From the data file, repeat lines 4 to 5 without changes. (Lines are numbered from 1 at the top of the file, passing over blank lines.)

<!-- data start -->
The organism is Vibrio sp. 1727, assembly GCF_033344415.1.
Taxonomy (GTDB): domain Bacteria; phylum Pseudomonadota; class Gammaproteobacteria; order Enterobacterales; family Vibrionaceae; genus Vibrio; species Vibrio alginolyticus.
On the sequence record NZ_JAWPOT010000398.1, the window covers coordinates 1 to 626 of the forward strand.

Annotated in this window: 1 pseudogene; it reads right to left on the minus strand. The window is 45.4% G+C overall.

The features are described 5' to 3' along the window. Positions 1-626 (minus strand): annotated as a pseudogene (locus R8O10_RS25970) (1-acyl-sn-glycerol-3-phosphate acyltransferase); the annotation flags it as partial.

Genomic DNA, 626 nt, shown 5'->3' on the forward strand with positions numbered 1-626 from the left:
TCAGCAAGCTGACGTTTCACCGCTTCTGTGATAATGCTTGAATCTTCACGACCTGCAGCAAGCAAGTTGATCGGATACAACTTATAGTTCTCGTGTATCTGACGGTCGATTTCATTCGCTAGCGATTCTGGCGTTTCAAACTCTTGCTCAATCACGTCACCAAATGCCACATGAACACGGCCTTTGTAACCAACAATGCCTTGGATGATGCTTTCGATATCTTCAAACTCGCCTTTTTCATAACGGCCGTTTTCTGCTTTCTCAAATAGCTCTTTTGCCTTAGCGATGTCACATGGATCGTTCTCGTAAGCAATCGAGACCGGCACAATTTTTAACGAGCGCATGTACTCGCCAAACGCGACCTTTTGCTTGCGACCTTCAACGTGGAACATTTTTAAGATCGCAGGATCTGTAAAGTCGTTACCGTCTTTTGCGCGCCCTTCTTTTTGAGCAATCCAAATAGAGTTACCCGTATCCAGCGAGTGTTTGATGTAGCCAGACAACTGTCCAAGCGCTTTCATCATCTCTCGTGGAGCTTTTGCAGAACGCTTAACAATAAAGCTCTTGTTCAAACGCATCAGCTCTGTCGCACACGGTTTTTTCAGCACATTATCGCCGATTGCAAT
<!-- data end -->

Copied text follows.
Annotated in this window: 1 pseudogene; it reads right to left on the minus strand. The window is 45.4% G+C overall.

The features are described 5' to 3' along the window. Positions 1-626 (minus strand): annotated as a pseudogene (locus R8O10_RS25970) (1-acyl-sn-glycerol-3-phosphate acyltransferase); the annotation flags it as partial.